A link to a YouTube video with the heading “5G tower next to school is removed after 4 young elementary school students develop cancer” has been shared over 25,000 times on Facebook.
This video is a real news story about the relocation of a mobile phone mast in the USA, but some clarifications about the heading of the post are needed.
Firstly, it was not a “5G tower”—this technology was not around when the mobile phone mast was built and is still not in most of the USA today. Additionally, as reported in the video, there is no evidence that the mobile phone mast caused the cases of cancer.
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This is a true news story about the relocation of a mobile phone mast
The video is a news report—originally aired on 4 April 2019 by an American TV show, CBS This Morning—about the relocation of a mobile phone mast from the campus of a primary school in California.
What is a mobile phone mast?
A mobile phone mast (or tower) is a freestanding structure with a base station mounted to it. Base stations are radio transmitters with antennas, which produce radio waves to connect mobile communication devices.
The mobile communications technology associated with base stations has developed through several generations (G). 5G is the newest of these, and started to be rolled out in the USA in late 2018. The mobile phone tower referenced in the video was installed in 2009 by the USA communications company, Sprint.
5G is not mentioned in the CBS news story.
As we’ve written in previous fact checks, there is no evidence to suggest that 5G or previous generations of wireless network technology is dangerous to humans.
Why was the mobile phone mast removed?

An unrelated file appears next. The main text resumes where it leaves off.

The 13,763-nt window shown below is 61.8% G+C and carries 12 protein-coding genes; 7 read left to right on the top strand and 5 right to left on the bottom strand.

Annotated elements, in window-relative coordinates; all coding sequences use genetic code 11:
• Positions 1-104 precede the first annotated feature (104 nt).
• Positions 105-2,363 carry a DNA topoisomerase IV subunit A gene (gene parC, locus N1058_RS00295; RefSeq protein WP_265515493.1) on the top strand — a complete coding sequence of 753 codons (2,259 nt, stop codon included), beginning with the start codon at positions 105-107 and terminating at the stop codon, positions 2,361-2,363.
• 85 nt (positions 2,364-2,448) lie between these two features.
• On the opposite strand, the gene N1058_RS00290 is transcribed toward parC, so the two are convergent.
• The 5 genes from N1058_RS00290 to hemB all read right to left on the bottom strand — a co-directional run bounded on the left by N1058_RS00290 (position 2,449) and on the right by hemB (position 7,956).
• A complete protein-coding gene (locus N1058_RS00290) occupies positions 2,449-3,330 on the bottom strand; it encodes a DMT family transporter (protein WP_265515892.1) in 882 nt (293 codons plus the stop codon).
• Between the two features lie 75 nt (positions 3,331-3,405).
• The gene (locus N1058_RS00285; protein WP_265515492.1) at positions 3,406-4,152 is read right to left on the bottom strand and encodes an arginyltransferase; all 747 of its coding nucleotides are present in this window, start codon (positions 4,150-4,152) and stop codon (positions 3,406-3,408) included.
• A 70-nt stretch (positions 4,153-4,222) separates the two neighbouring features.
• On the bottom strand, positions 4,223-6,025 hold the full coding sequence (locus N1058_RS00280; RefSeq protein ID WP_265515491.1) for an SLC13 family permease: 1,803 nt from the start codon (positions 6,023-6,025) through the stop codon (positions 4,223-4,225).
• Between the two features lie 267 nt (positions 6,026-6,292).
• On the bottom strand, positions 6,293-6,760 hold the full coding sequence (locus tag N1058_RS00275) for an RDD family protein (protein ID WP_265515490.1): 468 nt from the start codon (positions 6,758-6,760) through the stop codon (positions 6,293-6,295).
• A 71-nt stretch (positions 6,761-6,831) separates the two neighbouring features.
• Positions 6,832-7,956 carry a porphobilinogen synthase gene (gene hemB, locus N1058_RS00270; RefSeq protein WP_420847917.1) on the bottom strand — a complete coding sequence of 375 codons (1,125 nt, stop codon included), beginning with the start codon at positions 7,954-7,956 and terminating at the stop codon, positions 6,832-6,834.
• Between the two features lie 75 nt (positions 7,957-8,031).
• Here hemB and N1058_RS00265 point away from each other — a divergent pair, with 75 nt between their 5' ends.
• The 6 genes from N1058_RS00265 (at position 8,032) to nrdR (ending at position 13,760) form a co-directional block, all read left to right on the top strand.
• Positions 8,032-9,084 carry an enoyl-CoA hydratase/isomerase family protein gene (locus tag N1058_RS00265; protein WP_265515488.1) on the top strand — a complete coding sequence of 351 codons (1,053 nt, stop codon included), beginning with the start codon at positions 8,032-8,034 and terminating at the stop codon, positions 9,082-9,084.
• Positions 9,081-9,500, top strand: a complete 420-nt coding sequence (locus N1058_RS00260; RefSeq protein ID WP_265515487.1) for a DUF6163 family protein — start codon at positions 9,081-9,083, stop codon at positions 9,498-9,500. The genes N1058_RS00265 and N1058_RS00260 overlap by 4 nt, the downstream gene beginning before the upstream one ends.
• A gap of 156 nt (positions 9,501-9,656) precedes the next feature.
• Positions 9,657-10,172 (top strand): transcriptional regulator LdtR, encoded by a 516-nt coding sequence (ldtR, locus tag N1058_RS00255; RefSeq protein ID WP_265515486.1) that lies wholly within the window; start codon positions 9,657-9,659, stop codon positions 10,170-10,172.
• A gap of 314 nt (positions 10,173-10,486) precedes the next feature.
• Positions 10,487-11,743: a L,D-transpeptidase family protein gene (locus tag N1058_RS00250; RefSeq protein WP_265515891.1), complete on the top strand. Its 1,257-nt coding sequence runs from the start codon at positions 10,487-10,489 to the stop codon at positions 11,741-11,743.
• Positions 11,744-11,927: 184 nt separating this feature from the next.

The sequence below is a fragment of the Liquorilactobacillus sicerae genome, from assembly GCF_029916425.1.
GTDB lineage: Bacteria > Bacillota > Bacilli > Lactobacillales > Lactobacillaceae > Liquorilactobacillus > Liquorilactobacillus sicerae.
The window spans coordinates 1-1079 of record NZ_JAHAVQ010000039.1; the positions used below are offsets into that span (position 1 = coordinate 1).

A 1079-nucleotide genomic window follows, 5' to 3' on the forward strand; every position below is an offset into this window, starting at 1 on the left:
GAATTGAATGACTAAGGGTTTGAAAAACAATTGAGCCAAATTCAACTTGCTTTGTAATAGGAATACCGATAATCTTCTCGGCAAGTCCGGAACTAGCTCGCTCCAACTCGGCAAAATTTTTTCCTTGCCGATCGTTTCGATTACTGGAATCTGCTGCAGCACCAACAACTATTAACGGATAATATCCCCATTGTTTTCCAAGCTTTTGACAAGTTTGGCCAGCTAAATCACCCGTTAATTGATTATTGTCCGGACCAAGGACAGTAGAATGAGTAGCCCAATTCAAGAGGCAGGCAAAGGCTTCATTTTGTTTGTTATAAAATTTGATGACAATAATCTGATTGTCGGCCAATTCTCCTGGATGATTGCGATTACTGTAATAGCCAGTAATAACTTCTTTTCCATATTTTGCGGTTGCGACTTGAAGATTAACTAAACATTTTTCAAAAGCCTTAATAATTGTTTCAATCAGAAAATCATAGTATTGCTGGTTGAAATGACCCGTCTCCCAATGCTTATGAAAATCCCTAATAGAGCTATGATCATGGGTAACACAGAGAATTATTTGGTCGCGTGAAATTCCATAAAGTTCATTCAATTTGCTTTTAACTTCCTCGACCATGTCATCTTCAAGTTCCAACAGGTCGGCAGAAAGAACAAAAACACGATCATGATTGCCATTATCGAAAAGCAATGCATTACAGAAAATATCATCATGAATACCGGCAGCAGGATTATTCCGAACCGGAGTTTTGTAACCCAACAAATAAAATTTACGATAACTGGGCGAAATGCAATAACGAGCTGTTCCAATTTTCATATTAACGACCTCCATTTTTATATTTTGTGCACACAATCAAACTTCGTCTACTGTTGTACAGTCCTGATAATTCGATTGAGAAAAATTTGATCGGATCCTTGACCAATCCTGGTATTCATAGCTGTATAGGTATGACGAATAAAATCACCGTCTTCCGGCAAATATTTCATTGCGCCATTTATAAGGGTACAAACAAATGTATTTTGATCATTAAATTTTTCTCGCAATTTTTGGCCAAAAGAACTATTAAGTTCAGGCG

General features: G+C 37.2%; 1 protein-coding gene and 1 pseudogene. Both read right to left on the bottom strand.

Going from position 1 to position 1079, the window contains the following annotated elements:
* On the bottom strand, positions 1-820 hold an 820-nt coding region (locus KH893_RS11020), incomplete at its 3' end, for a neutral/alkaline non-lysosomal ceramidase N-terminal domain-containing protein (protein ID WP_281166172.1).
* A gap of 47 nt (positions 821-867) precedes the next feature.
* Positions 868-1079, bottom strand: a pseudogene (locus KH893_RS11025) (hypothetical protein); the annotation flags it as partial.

Pre-existing concern by parents about the location of the mobile phone mast was heightened when several cases of cancer appeared amongst pupils in the school.
A petition to remove the tower was created in 2017.
An independent safety test of the mobile phone mast by an engineer in 2017 found that the levels of radiofrequency electromagnetic fields were “well below the federal standard”. The maximum observed power density for a person on the ground nearby was estimated as 0.0016 milliwatt/square centimetre, 120 times below the limit.
However, at a school board meeting in early 2019, parents reportedly demanded that the tower was removed. School officials then asked Sprint to take down the tower, which they agreed to do. In March 2019 the antennas were turned off and in July 2019, Sprint was given official permission to relocate the tower to a local strawberry farm.
Parents of pupils at the school have also raised the idea that the cancers may be linked to chemicals in the groundwater. An investigation by the local water board found “elevated concentrations of tetrachloroethylene”, a toxic chemical formerly used in the dry cleaning industry. The water board writes, “additional investigation is warranted”.